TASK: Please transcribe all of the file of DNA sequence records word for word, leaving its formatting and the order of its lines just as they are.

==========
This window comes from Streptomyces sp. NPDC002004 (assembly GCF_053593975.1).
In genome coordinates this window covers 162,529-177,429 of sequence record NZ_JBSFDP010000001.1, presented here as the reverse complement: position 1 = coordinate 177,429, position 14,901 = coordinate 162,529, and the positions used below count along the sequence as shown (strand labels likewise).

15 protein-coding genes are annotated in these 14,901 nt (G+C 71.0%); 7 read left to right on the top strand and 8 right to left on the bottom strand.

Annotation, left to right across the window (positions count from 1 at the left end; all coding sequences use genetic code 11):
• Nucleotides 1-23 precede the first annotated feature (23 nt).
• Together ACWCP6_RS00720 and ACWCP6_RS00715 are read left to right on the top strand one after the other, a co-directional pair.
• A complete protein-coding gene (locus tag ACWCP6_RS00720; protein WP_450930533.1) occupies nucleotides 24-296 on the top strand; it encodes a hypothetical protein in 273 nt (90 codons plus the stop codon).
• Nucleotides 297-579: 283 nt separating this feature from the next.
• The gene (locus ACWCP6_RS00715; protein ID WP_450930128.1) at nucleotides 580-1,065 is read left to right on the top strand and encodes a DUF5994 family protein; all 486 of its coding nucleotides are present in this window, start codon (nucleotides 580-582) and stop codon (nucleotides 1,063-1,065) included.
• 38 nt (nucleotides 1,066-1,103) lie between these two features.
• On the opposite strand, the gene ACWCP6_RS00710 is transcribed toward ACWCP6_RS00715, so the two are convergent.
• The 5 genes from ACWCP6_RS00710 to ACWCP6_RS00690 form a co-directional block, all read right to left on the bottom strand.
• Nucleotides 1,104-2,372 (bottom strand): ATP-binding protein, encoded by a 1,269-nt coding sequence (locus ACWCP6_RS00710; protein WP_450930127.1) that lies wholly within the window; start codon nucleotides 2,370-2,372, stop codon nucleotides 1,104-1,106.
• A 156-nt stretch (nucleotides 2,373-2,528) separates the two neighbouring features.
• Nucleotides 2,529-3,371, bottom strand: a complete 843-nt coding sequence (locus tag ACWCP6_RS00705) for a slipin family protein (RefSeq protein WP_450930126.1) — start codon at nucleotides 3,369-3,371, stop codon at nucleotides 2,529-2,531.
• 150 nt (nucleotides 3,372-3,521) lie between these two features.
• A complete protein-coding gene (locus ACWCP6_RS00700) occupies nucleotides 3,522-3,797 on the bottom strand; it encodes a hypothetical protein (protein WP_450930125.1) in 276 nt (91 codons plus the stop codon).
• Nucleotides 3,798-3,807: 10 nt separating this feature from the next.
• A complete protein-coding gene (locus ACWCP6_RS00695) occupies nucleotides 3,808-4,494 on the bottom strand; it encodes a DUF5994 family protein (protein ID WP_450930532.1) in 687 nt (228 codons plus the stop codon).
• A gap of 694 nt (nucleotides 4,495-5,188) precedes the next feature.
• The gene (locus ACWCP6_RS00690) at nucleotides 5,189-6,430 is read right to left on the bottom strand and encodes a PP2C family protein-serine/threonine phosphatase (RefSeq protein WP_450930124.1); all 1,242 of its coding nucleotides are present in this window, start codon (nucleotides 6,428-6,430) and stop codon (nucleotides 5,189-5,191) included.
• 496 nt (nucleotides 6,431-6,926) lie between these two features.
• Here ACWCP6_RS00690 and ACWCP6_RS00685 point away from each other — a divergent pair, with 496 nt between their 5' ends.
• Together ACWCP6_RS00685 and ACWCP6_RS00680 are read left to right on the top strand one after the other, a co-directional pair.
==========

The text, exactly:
This window comes from Streptomyces sp. NPDC002004 (assembly GCF_053593975.1).
In genome coordinates this window covers 162,529-177,429 of sequence record NZ_JBSFDP010000001.1, presented here as the reverse complement: position 1 = coordinate 177,429, position 14,901 = coordinate 162,529, and the positions used below count along the sequence as shown (strand labels likewise).

15 protein-coding genes are annotated in these 14,901 nt (G+C 71.0%); 7 read left to right on the top strand and 8 right to left on the bottom strand.

Annotation, left to right across the window (positions count from 1 at the left end; all coding sequences use genetic code 11):
• Nucleotides 1-23 precede the first annotated feature (23 nt).
• Together ACWCP6_RS00720 and ACWCP6_RS00715 are read left to right on the top strand one after the other, a co-directional pair.
• A complete protein-coding gene (locus tag ACWCP6_RS00720; protein WP_450930533.1) occupies nucleotides 24-296 on the top strand; it encodes a hypothetical protein in 273 nt (90 codons plus the stop codon).
• Nucleotides 297-579: 283 nt separating this feature from the next.
• The gene (locus ACWCP6_RS00715; protein ID WP_450930128.1) at nucleotides 580-1,065 is read left to right on the top strand and encodes a DUF5994 family protein; all 486 of its coding nucleotides are present in this window, start codon (nucleotides 580-582) and stop codon (nucleotides 1,063-1,065) included.
• 38 nt (nucleotides 1,066-1,103) lie between these two features.
• On the opposite strand, the gene ACWCP6_RS00710 is transcribed toward ACWCP6_RS00715, so the two are convergent.
• The 5 genes from ACWCP6_RS00710 to ACWCP6_RS00690 form a co-directional block, all read right to left on the bottom strand.
• Nucleotides 1,104-2,372 (bottom strand): ATP-binding protein, encoded by a 1,269-nt coding sequence (locus ACWCP6_RS00710; protein WP_450930127.1) that lies wholly within the window; start codon nucleotides 2,370-2,372, stop codon nucleotides 1,104-1,106.
• A 156-nt stretch (nucleotides 2,373-2,528) separates the two neighbouring features.
• Nucleotides 2,529-3,371, bottom strand: a complete 843-nt coding sequence (locus tag ACWCP6_RS00705) for a slipin family protein (RefSeq protein WP_450930126.1) — start codon at nucleotides 3,369-3,371, stop codon at nucleotides 2,529-2,531.
• 150 nt (nucleotides 3,372-3,521) lie between these two features.
• A complete protein-coding gene (locus ACWCP6_RS00700) occupies nucleotides 3,522-3,797 on the bottom strand; it encodes a hypothetical protein (protein WP_450930125.1) in 276 nt (91 codons plus the stop codon).
• Nucleotides 3,798-3,807: 10 nt separating this feature from the next.
• A complete protein-coding gene (locus ACWCP6_RS00695) occupies nucleotides 3,808-4,494 on the bottom strand; it encodes a DUF5994 family protein (protein ID WP_450930532.1) in 687 nt (228 codons plus the stop codon).
• A gap of 694 nt (nucleotides 4,495-5,188) precedes the next feature.
• The gene (locus ACWCP6_RS00690) at nucleotides 5,189-6,430 is read right to left on the bottom strand and encodes a PP2C family protein-serine/threonine phosphatase (RefSeq protein WP_450930124.1); all 1,242 of its coding nucleotides are present in this window, start codon (nucleotides 6,428-6,430) and stop codon (nucleotides 5,189-5,191) included.
• 496 nt (nucleotides 6,431-6,926) lie between these two features.
• Here ACWCP6_RS00690 and ACWCP6_RS00685 point away from each other — a divergent pair, with 496 nt between their 5' ends.
• Together ACWCP6_RS00685 and ACWCP6_RS00680 are read left to right on the top strand one after the other, a co-directional pair.